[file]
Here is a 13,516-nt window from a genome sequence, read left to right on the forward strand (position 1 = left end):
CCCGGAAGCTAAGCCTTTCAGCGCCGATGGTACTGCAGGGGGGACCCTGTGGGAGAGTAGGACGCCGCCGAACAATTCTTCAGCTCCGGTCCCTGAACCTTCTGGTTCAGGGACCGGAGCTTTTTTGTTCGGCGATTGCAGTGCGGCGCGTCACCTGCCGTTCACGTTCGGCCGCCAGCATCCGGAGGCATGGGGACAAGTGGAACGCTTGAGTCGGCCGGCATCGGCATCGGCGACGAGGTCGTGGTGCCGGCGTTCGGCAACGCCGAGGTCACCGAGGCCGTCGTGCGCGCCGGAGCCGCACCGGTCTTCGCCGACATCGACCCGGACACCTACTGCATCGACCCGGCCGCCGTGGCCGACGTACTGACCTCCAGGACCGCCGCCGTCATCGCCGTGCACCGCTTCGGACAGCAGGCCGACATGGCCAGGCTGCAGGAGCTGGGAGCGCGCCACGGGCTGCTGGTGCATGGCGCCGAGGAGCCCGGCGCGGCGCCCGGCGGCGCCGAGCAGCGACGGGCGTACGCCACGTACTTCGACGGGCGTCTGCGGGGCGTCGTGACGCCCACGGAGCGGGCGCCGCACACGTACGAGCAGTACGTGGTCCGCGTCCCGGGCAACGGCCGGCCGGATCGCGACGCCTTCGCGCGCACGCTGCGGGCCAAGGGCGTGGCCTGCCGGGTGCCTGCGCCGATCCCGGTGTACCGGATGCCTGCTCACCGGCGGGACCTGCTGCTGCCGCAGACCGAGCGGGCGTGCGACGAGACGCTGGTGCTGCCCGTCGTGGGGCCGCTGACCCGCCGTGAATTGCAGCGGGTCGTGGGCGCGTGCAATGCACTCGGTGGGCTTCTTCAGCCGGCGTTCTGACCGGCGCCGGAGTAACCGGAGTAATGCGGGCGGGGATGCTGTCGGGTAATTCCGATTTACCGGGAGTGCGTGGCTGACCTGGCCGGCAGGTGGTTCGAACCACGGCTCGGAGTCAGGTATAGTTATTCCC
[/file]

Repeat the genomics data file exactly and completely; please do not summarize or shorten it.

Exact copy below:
Here is a 13,516-nt window from a genome sequence, read left to right on the forward strand (position 1 = left end):
CCCGGAAGCTAAGCCTTTCAGCGCCGATGGTACTGCAGGGGGGACCCTGTGGGAGAGTAGGACGCCGCCGAACAATTCTTCAGCTCCGGTCCCTGAACCTTCTGGTTCAGGGACCGGAGCTTTTTTGTTCGGCGATTGCAGTGCGGCGCGTCACCTGCCGTTCACGTTCGGCCGCCAGCATCCGGAGGCATGGGGACAAGTGGAACGCTTGAGTCGGCCGGCATCGGCATCGGCGACGAGGTCGTGGTGCCGGCGTTCGGCAACGCCGAGGTCACCGAGGCCGTCGTGCGCGCCGGAGCCGCACCGGTCTTCGCCGACATCGACCCGGACACCTACTGCATCGACCCGGCCGCCGTGGCCGACGTACTGACCTCCAGGACCGCCGCCGTCATCGCCGTGCACCGCTTCGGACAGCAGGCCGACATGGCCAGGCTGCAGGAGCTGGGAGCGCGCCACGGGCTGCTGGTGCATGGCGCCGAGGAGCCCGGCGCGGCGCCCGGCGGCGCCGAGCAGCGACGGGCGTACGCCACGTACTTCGACGGGCGTCTGCGGGGCGTCGTGACGCCCACGGAGCGGGCGCCGCACACGTACGAGCAGTACGTGGTCCGCGTCCCGGGCAACGGCCGGCCGGATCGCGACGCCTTCGCGCGCACGCTGCGGGCCAAGGGCGTGGCCTGCCGGGTGCCTGCGCCGATCCCGGTGTACCGGATGCCTGCTCACCGGCGGGACCTGCTGCTGCCGCAGACCGAGCGGGCGTGCGACGAGACGCTGGTGCTGCCCGTCGTGGGGCCGCTGACCCGCCGTGAATTGCAGCGGGTCGTGGGCGCGTGCAATGCACTCGGTGGGCTTCTTCAGCCGGCGTTCTGACCGGCGCCGGAGTAACCGGAGTAATGCGGGCGGGGATGCTGTCGGGTAATTCCGATTTACCGGGAGTGCGTGGCTGACCTGGCCGGCAGGTGGTTCGAACCACGGCTCGGAGTCAGGTATAGTTATTCCC